Settlement Guide

Overcoming loneliness in a new country

On board the HMS 'Endeavour' at Darling Harbour. Source: Nader Daher / Settlement Services International

In Australia, refugee organisations offer a range of programs and initiatives to help new arrivals regain a sense of community and belonging in their new country.

There are many reasons refugees and asylum seekers experience loneliness in Australia. They’re often separated from family and friends, face language barriers and lack the income to be socially involved.

In 2018, an innovative volunteer program to encourage refugees and newcomers to develop a sense of belonging was co-designed by the City of Sydney and Settlement Services International (SSI). Called Welcome2Sydney, the program has now expanded to greater Sydney, including Parramatta, the Blue Mountains, Manly and Bondi.

Relaxing in the Royal Botanic Garden.
Relaxing in the Royal Botanic Garden. Credit: NS / City of Sydney
NS / City of Sydney

SSI’s Paula Ben David says the program encourages intercultural experiences between new and established Sydneysiders: “What we found was that people were being settled out in Western Sydney or in other areas but they weren’t actually leaving their places of settlement. They were kind of isolated, I guess. Sometimes they were isolated from community, family and they were alone.”

Paula experienced years of loneliness living in a foreign country. “A key point for myself was making a local friend, and that took about two years. I didn’t actually feel like I belonged until I met somebody like who was a local and that changes everything,” she recalls.

The volunteers from the Welcome2Sydney program help with all sorts of things. “They will meet participants at their local train station and show them how to tap on, how to tap off with their Opal cards. How to top up their Opal cards. How to read the board and see what line they are going on and just to take then on the train for that first time – maybe the second time depending on how many visits they have,” says David. 

Visiting the Google offices in Sydney. Google Translate can help bridge language differences.
Visiting the Google offices in Sydney. Google Translate can help bridge language differences. Credit: Nader Daher / Settlement Services International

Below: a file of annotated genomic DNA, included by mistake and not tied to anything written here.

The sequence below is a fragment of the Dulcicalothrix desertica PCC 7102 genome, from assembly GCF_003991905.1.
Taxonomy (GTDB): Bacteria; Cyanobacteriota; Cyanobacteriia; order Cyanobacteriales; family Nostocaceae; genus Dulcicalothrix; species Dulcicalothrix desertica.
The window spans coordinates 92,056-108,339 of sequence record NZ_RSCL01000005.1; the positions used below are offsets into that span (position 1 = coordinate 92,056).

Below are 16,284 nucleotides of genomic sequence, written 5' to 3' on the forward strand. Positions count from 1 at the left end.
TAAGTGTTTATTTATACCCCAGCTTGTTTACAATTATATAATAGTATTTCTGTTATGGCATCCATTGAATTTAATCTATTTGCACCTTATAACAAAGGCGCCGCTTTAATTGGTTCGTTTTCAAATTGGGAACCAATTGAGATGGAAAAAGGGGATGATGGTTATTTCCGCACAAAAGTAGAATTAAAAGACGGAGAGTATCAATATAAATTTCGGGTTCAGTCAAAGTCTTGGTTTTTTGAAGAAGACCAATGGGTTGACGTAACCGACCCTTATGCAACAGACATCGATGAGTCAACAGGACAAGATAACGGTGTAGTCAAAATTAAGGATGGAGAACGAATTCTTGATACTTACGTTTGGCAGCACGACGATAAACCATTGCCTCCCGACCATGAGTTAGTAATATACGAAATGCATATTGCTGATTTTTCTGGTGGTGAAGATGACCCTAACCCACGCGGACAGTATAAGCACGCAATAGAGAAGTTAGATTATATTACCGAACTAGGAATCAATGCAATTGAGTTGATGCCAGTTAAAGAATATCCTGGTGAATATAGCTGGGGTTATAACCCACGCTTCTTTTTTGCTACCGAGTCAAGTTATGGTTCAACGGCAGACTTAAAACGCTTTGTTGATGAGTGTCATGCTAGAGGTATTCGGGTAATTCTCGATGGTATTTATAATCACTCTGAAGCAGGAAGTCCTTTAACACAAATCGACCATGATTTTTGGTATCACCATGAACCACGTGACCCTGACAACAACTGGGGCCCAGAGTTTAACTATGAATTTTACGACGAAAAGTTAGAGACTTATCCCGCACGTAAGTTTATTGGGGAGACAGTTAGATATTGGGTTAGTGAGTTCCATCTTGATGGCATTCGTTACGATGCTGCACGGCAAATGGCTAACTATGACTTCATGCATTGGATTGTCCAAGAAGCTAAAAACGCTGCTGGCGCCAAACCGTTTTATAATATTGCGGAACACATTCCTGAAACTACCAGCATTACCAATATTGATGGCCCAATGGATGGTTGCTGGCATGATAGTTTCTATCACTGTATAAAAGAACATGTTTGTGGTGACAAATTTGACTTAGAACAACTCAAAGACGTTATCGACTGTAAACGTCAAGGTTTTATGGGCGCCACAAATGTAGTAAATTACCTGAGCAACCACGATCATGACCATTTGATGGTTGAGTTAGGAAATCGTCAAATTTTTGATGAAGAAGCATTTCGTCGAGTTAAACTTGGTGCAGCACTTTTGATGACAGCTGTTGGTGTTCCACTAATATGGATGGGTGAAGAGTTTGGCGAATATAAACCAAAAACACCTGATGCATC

Credit: Nader Daher / Settlement Services International

Habib is from Syria and has lived in Australia for over a year. He works as an engineer and helps other refugee engineers to get their degrees recognised in Australia. He is also a volunteer for the Welcome2Sydney program.

“I liked it so much; I decided to be a volunteer. So during this program, I met a lot of new people. I made a really good friend. We are still catching up and hanging out together – so that’s why I decided to become a volunteer,” he says.

But it wasn’t always that easy. He says it was hard to meet people when he arrived in Australia: “It was very difficult. A new country, a new culture, and a new language, new people – everything was new. So it was a little bit difficult. Activities like this [a Welcome2Sydney picnic in Parramatta] link people to each other, which is great. I would almost say that it is most important to settle in financially, but the most important thing, really, is to get the emotional support,” he says. 

Volunteer ambassadors Kate and Neil have become good friends.
Volunteer ambassadors Kate and Neil have become good friends. Credit: NS / City of Sydney
Credit: NS / City of Sydney

Nassim is a refugee from Iraq. He arrived earlier this year. He is very keen to learn English but struggles with some typical Australian expressions.

“Australian slang is very difficult to me, not like the English accent. I learned new words, and I take with me every time a dictionary of the slang language so I know the meaning of the words here,” he says.

”If you want to live with the Australians, you should learn how they speak, how they use their words, how they sit together, eat together and everything to feel you are a part of this big community.”

Programs that connect refugees and establish an important sense of community are also available in Melbourne. For example, AMES Australia runs youth camps for younger refugees, mothers and babies groups where new mothers can connect with other women in similar situations and various sporting events.